Randy Woodley recently critiqued the Emergence movement for hosting an upcoming conference that features only white speakers. He calls on white Christians to boycott “whites only” conferences. His call is important because he is asking evangelicals to finally take the project of dismantling white supremacy seriously.
However, a question arises, why would a movement that claims to critique the oppressive structures of Christian evangelicalism continue to support the logics of white supremacy? While Emergence Christianity’s refusal to address racism is regrettable, this refusal is not particular to the Emergence movement. Rather it demonstrates how deeply engrained white supremacy is. Addressing racism goes beyond simply challenging racial “prejudices.” Rather, it is about dismantling the way ideologies of white supremacy structure the very way we see the world in myriad ways.
In this particular case, the Emergence movement’s complicity goes beyond simply an inability to be “inclusive,” but in fact this movement is founded upon a logic of racial primitivism. As Alexander Weheliye notes in his upcoming book, Habeas Viscus, [white] postmodern theory [upon which the emergent movement relies heavily] is completely indebted to the work emerging out of anti-colonial struggle. Yet these anti-colonial thinkers are never discussed postmodern theorists. Without the work of anti-colonialist and anti-racist thinkers who challenged the meta-narrative of manifest destiny, there would be no postmodern theory. However, people of color are reduced to the add-on to the intellectual trends emerging out of Europe despite the fact that these European trends are actually the product of anti-racist work often centered in colonized and racialized communities. After white postmodern thinkers incorporate the work of people of color, they then claim ownership of these ideas, disavow the contributions of people of color, and then feel entitled to ignore the continuing critiques of people of color because white theorists are the ones who can do the “real” analysis.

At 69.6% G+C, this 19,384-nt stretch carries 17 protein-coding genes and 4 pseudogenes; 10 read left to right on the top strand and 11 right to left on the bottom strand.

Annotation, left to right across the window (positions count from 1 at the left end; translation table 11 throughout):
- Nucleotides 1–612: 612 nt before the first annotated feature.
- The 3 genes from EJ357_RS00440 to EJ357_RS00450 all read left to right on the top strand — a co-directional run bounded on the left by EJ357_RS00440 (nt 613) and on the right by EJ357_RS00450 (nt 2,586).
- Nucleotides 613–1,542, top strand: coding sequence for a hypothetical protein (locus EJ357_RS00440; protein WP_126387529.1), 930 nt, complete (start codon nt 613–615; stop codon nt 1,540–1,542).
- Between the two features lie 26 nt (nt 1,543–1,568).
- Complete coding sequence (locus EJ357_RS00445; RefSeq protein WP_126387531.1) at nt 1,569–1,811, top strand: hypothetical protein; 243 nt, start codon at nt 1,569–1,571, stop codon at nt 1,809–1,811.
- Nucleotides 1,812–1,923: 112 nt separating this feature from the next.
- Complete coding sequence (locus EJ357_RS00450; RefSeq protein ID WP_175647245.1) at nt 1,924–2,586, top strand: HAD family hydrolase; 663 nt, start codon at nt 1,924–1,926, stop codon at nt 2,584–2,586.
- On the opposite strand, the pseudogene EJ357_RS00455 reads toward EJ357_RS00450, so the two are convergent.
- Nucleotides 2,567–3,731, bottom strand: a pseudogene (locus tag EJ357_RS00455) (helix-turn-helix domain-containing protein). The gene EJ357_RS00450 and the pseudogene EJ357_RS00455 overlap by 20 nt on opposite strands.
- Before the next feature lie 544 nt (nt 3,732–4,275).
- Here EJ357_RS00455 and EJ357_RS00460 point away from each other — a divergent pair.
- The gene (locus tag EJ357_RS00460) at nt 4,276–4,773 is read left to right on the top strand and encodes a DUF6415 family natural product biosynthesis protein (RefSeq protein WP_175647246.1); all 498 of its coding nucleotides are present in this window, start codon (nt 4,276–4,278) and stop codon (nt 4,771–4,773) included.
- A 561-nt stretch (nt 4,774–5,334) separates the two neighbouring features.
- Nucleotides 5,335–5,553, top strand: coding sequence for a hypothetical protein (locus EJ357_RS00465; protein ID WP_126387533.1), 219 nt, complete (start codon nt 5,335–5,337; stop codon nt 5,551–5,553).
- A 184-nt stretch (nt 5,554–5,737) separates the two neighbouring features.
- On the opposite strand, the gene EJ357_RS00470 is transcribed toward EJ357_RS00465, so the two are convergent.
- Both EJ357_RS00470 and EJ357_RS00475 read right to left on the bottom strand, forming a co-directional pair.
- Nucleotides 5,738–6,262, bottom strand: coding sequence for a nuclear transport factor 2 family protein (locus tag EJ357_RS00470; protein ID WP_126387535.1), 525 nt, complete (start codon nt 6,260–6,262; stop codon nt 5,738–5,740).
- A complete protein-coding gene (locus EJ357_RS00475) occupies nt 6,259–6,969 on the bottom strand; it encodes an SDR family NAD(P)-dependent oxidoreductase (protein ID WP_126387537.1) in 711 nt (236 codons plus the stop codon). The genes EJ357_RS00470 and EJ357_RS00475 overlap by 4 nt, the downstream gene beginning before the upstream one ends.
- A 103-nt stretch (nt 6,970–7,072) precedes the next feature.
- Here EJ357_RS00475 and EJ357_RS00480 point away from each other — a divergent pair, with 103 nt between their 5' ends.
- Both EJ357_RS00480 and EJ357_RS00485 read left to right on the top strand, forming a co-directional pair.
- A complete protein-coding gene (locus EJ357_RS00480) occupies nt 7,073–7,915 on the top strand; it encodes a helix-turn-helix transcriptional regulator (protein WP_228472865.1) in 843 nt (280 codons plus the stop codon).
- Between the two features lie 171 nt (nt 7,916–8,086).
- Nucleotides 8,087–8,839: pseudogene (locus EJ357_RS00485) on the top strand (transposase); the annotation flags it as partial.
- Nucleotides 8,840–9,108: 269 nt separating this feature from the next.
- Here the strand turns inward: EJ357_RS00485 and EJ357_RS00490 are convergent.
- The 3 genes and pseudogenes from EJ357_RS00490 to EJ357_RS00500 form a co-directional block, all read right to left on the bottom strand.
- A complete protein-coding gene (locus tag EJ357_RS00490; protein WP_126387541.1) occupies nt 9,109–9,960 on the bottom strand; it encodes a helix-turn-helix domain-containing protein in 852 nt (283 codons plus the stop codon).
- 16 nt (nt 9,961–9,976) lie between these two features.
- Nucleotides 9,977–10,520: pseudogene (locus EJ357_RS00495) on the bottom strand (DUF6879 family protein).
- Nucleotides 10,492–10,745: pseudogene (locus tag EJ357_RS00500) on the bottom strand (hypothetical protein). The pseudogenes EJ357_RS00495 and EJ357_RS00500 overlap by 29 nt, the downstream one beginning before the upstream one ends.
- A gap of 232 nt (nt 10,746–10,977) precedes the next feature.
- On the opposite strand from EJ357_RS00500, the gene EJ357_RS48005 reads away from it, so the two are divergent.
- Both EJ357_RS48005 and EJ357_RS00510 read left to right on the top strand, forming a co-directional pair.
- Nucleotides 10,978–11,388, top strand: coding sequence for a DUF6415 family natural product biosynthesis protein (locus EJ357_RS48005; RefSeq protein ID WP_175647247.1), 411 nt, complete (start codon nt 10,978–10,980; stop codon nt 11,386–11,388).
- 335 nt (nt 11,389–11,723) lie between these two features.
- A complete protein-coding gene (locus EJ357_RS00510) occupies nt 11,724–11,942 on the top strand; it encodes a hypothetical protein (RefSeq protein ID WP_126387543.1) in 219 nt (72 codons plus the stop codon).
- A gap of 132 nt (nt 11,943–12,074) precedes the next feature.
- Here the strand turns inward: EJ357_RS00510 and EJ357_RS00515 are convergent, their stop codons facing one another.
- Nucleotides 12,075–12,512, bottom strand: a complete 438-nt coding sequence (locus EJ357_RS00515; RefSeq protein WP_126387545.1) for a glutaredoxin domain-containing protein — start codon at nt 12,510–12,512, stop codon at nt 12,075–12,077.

Similarly, the Emergence Christianity seems to forget that it is the work of people of color who challenged the meta-narrative of [white] evangelicalism that enabled Christian Emergence to develop in the first place. Rather, people of color can only talk about their “identities” and “experiences.” We need white evangelicals to talk about Christianity or evangelicalism in general. As a result, the analysis that then emerges from this movement is superficial because it fails to fundamentally address how white supremacy and colonialism are continuing to inform our Christian practice – even when we think we think we are being counter-cultural.
Even within evangelical strands that claim to support justice and social change, people of color are relegated to the task of “Native informant” or “ethnographic object” that white evangelicals can “learn from.” White evangelicals are those who are capable of analysis and self-reflection; people of color are just there to enable the self-reflection of white evangelicals. As long as we reduce the problem of race to one in which white evangelicals just need to get to know more people of color, we will fail to see how the logics of white supremacy actually inform the very way we define Christianity itself (including our critiques of it). As Soong-Chan Rah’s germinal text, The Next Evangelicalism, notes: Christian evangelicalism, including Emergence Christianity, has become a disavowed white evangelicalism.
Thus, inviting people of color to evangelical conferences is the very minimum required of Christians. Rather we must challenge the racial primitivism that is endemic within Christian evangelicalism in which the intellectual work of people of color is always viewed as the primitive precursor to the more “evolved” white evangelical analyses. As Matthew 7:3 states “Why do you look at the speck of sawdust in your brother’s eye and pay no attention to the plank in your eye?” While Emergence Christianity makes many important interventions in Christian evangelicalism, it is ignoring the plank of white supremacy that is clouding its vision.